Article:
We also think in terms of long-lasting solutions to scale and complexity, and our "focus for the decade" is Knowledge Management, which I believe is at the heart of managing infrastructure in the modern world.

R: At the end of the year, what do you hope to have accomplished?

M: I don't want to say too much about that, but we are working on the next-generation software that will set the industry on the right path for massive hybrid infrastructures, supporting any necessary level of complexity, without things getting out of control. We are so lucky to have some of the smartest minds working on our future plans (wink). Something exciting is coming.

Of course, now that we have a trans-Atlantic team, I hope to really make good on the promise of CFEngine. We want to help sys admins transform their traditional role from being reactive to agile and proactive — to become valued infrastructure engineers!

R: Why is CFEngine the right choice for someone over other options, such as Puppet and Chef?

M: I think you choose CFEngine if you want a solution that will last you the decade, and will not hold you back once you've gone beyond the initial installation state. You have to be willing to invest a little in training yourself to use the tool. I think a good analogy might be that Chef and Puppet make it easy to get started for a certain segment of users in the cloud -- a bit like a microwave dinner. Just push the button and go. But the moment you want to do some great cooking, or scale up to a large meal, you need to be able to manipulate the raw ingredients beyond the level of packages. CFEngine allows users to mainpulate the raw ingredients with arbitrary precision. That will be the difference for businesses who need agile customization to remain competitive.

R: Which events will you be at this year? And what about training at events — what will you offer?

M: I will personally be giving the introduction to our CFEngine 3 training course in the Bay Area at the end of January. We are also going to be at SCALE 10x in Los Angeles, OSDC in Germany, FOSDEM in Belgium, Velocity, and of course we always attend USENIX LISA.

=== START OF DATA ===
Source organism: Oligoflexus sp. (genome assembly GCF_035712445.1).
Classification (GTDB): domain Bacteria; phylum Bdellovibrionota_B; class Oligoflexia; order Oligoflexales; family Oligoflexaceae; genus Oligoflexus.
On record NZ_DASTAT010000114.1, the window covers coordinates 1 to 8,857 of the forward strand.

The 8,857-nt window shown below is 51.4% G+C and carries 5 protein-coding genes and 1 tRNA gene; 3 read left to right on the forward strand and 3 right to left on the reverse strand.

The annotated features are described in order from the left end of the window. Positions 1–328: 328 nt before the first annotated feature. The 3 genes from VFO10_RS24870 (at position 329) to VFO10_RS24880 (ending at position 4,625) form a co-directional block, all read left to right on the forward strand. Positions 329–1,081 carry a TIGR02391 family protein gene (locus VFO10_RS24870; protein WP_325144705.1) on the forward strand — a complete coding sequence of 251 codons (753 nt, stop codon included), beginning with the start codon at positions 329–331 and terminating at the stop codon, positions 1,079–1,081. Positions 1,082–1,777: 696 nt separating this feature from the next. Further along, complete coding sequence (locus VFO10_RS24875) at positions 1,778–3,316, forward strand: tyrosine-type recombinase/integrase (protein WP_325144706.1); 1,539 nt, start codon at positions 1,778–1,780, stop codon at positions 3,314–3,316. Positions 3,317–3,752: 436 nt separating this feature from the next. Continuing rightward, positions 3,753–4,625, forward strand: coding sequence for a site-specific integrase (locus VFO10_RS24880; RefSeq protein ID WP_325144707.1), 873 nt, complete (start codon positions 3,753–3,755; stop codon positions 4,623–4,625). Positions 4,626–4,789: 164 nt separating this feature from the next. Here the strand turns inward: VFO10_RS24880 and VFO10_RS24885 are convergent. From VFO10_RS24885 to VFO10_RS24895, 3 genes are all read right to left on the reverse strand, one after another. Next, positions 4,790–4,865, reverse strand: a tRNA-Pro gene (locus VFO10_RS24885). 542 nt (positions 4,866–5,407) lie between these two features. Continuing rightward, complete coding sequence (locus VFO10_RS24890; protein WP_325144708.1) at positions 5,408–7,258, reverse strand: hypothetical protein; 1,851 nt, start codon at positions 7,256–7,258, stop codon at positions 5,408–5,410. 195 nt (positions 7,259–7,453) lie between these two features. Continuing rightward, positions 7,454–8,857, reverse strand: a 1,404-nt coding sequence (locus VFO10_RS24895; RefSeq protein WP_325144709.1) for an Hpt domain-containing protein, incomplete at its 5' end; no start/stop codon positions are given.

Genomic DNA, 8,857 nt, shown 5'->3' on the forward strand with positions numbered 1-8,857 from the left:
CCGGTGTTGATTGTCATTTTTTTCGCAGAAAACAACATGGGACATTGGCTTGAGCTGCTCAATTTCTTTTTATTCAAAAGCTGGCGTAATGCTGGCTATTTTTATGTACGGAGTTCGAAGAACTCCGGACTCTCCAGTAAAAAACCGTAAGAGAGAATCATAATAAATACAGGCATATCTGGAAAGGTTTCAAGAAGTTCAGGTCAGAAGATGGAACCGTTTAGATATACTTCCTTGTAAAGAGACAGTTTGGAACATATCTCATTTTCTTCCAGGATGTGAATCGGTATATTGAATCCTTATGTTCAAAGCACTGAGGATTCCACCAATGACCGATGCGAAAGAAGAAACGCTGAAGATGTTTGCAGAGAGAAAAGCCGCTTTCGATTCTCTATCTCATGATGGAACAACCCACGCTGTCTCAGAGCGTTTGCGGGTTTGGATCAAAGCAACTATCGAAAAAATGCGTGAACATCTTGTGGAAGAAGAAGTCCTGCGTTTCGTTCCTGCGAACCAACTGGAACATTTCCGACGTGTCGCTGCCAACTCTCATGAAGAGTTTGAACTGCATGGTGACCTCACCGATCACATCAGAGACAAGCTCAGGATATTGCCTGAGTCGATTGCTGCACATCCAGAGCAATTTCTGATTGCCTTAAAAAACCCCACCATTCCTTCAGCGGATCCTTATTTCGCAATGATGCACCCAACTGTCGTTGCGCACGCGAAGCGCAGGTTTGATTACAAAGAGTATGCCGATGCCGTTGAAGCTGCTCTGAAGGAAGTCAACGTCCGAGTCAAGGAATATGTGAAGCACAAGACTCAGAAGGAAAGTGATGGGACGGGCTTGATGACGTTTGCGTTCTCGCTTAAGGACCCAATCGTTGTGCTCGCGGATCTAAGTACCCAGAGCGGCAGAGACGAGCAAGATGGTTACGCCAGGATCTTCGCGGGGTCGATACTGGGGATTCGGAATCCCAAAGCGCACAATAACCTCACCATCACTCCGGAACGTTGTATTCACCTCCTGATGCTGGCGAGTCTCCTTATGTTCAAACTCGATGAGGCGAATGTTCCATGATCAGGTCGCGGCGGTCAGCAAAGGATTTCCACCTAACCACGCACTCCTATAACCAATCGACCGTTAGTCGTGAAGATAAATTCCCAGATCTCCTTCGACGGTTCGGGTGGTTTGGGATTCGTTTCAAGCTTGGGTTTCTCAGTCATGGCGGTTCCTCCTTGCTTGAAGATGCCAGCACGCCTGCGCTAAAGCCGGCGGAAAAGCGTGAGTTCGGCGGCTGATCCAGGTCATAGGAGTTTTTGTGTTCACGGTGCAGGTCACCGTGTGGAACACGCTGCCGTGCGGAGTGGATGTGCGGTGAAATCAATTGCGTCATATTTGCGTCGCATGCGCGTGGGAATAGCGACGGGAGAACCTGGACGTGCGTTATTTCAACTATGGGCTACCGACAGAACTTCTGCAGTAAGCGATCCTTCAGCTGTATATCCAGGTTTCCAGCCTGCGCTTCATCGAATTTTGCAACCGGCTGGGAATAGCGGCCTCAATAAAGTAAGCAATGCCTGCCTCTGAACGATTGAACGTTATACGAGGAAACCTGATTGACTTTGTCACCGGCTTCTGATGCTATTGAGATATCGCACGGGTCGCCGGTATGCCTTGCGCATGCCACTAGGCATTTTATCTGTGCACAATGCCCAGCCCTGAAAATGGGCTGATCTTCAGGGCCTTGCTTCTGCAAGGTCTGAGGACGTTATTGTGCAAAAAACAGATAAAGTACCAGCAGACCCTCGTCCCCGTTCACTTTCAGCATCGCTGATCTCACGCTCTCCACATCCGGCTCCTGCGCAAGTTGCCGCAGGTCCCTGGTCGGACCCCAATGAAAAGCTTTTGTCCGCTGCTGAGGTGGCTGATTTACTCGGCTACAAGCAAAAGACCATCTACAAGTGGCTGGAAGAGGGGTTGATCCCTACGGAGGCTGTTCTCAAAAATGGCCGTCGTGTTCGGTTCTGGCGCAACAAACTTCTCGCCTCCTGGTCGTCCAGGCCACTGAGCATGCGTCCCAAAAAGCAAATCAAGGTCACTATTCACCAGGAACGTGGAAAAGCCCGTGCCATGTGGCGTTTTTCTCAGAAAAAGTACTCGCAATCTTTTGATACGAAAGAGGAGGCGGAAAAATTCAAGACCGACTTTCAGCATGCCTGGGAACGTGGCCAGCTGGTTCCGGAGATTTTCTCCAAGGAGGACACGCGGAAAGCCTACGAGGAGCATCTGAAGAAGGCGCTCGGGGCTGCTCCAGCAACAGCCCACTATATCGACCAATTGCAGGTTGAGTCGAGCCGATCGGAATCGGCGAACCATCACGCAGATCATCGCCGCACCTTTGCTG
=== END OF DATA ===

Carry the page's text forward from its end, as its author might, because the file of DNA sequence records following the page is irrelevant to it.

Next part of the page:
We hope to attend a lot more local sysadmin user groups and meetups, too, and we'll be presenting a lot more webinars, training, and whitepapers on helping people to migrate from clunky CFEngine 2 to super-slick CFEngine 3.

R: What else should our esteemed readers know about CFEngine?

M: A lot of users aren't aware just how much of an upgrade from the old CFEngine 2 our new CFEngine 3 is. I spent five years researching how to really solve the issues of configuration management. It was a lot of work and planning to get the model just right, and I really believe it paid off.

There are other products based on CFEngine 3 now, too. Rudder is a nice front-end for CFEngine 3 made by Normation, a French company, which has taken the approach of making an elegant and easy wrapper to help people get started. Once you are started, you can grow and use the full power of either the open source or the commercial versions.

And the fact that we can run on just about anything makes management of systems very homogeneous without having to make the hosts themselves homogeneous.

Watch Mark's LISA '11 talk on YouTube: 3 Myths and 3 Challenges to Bring System Administration out of the Dark Ages

Also, be sure to stop by the USENIX booth at SCALE10x later this month!